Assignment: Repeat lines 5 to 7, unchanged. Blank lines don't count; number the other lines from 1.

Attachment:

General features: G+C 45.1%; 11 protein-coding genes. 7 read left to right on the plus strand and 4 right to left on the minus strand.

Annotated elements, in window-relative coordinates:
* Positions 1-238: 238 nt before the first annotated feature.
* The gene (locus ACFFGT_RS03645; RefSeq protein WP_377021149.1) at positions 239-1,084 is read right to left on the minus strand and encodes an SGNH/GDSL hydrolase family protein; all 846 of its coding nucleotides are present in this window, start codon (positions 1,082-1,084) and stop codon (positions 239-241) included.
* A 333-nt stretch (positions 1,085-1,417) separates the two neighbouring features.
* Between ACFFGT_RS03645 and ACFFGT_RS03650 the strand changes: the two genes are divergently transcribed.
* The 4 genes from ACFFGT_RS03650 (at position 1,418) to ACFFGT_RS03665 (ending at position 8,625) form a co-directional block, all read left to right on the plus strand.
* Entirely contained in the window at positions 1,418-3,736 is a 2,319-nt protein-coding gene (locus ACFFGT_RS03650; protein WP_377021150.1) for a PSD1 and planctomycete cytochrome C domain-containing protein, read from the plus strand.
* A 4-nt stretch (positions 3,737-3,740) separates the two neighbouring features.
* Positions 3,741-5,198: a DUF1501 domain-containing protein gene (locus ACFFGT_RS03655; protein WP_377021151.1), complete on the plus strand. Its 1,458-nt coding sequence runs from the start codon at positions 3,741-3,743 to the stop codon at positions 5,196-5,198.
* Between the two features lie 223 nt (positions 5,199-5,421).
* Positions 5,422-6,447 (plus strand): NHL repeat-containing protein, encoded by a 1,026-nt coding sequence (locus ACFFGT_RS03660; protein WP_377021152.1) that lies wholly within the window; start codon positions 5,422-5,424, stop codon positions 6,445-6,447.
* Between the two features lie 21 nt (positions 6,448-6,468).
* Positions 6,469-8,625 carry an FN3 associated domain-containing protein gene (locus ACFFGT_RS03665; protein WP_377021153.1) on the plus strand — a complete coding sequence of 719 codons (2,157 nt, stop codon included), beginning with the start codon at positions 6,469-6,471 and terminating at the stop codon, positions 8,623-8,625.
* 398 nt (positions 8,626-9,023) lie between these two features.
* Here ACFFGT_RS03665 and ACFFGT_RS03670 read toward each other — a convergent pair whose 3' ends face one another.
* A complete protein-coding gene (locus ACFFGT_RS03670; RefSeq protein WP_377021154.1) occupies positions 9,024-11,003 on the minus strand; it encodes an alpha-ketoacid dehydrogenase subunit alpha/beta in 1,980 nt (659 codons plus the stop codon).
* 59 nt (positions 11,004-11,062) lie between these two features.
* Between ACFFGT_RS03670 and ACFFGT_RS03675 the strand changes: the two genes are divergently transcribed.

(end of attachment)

* A 333-nt stretch (positions 1,085-1,417) separates the two neighbouring features.
* Between ACFFGT_RS03645 and ACFFGT_RS03650 the strand changes: the two genes are divergently transcribed.
* The 4 genes from ACFFGT_RS03650 (at position 1,418) to ACFFGT_RS03665 (ending at position 8,625) form a co-directional block, all read left to right on the plus strand.